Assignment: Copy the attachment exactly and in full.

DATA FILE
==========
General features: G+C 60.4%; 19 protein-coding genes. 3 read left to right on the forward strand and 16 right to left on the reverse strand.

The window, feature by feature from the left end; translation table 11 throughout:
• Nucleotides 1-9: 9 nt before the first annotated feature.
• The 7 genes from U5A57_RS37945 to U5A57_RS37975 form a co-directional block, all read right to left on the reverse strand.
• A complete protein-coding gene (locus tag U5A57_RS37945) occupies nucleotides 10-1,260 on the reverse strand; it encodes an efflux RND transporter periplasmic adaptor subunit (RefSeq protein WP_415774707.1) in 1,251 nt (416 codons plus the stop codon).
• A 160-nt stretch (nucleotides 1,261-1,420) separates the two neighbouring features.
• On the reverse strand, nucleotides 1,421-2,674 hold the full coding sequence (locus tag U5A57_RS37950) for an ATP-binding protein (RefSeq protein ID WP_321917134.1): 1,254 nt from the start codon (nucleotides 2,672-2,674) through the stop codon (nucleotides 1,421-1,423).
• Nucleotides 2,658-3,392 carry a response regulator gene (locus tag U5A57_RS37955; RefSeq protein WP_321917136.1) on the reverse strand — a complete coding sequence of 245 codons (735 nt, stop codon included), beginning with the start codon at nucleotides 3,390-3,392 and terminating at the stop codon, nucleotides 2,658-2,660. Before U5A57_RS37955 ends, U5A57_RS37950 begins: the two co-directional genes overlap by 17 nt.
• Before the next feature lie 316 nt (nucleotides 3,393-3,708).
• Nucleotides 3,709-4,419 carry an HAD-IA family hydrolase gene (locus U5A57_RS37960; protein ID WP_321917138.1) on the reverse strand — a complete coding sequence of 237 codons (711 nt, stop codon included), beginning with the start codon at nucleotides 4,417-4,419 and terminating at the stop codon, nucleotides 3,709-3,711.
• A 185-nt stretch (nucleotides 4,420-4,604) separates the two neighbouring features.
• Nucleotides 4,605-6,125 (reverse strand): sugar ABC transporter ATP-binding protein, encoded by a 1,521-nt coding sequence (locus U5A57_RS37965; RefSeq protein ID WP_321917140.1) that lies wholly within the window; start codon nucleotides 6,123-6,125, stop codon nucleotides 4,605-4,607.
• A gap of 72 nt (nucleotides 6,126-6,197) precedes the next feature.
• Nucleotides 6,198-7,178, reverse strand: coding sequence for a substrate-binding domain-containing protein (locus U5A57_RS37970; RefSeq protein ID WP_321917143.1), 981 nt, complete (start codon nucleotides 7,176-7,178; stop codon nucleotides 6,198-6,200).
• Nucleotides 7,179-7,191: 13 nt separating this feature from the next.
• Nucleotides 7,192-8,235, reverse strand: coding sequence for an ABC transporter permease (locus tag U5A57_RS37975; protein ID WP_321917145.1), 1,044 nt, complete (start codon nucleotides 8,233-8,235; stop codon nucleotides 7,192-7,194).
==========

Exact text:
General features: G+C 60.4%; 19 protein-coding genes. 3 read left to right on the forward strand and 16 right to left on the reverse strand.

The window, feature by feature from the left end; translation table 11 throughout:
• Nucleotides 1-9: 9 nt before the first annotated feature.
• The 7 genes from U5A57_RS37945 to U5A57_RS37975 form a co-directional block, all read right to left on the reverse strand.
• A complete protein-coding gene (locus tag U5A57_RS37945) occupies nucleotides 10-1,260 on the reverse strand; it encodes an efflux RND transporter periplasmic adaptor subunit (RefSeq protein WP_415774707.1) in 1,251 nt (416 codons plus the stop codon).
• A 160-nt stretch (nucleotides 1,261-1,420) separates the two neighbouring features.
• On the reverse strand, nucleotides 1,421-2,674 hold the full coding sequence (locus tag U5A57_RS37950) for an ATP-binding protein (RefSeq protein ID WP_321917134.1): 1,254 nt from the start codon (nucleotides 2,672-2,674) through the stop codon (nucleotides 1,421-1,423).
• Nucleotides 2,658-3,392 carry a response regulator gene (locus tag U5A57_RS37955; RefSeq protein WP_321917136.1) on the reverse strand — a complete coding sequence of 245 codons (735 nt, stop codon included), beginning with the start codon at nucleotides 3,390-3,392 and terminating at the stop codon, nucleotides 2,658-2,660. Before U5A57_RS37955 ends, U5A57_RS37950 begins: the two co-directional genes overlap by 17 nt.
• Before the next feature lie 316 nt (nucleotides 3,393-3,708).
• Nucleotides 3,709-4,419 carry an HAD-IA family hydrolase gene (locus U5A57_RS37960; protein ID WP_321917138.1) on the reverse strand — a complete coding sequence of 237 codons (711 nt, stop codon included), beginning with the start codon at nucleotides 4,417-4,419 and terminating at the stop codon, nucleotides 3,709-3,711.
• A 185-nt stretch (nucleotides 4,420-4,604) separates the two neighbouring features.
• Nucleotides 4,605-6,125 (reverse strand): sugar ABC transporter ATP-binding protein, encoded by a 1,521-nt coding sequence (locus U5A57_RS37965; RefSeq protein ID WP_321917140.1) that lies wholly within the window; start codon nucleotides 6,123-6,125, stop codon nucleotides 4,605-4,607.
• A gap of 72 nt (nucleotides 6,126-6,197) precedes the next feature.
• Nucleotides 6,198-7,178, reverse strand: coding sequence for a substrate-binding domain-containing protein (locus U5A57_RS37970; RefSeq protein ID WP_321917143.1), 981 nt, complete (start codon nucleotides 7,176-7,178; stop codon nucleotides 6,198-6,200).
• Nucleotides 7,179-7,191: 13 nt separating this feature from the next.
• Nucleotides 7,192-8,235, reverse strand: coding sequence for an ABC transporter permease (locus tag U5A57_RS37975; protein ID WP_321917145.1), 1,044 nt, complete (start codon nucleotides 8,233-8,235; stop codon nucleotides 7,192-7,194).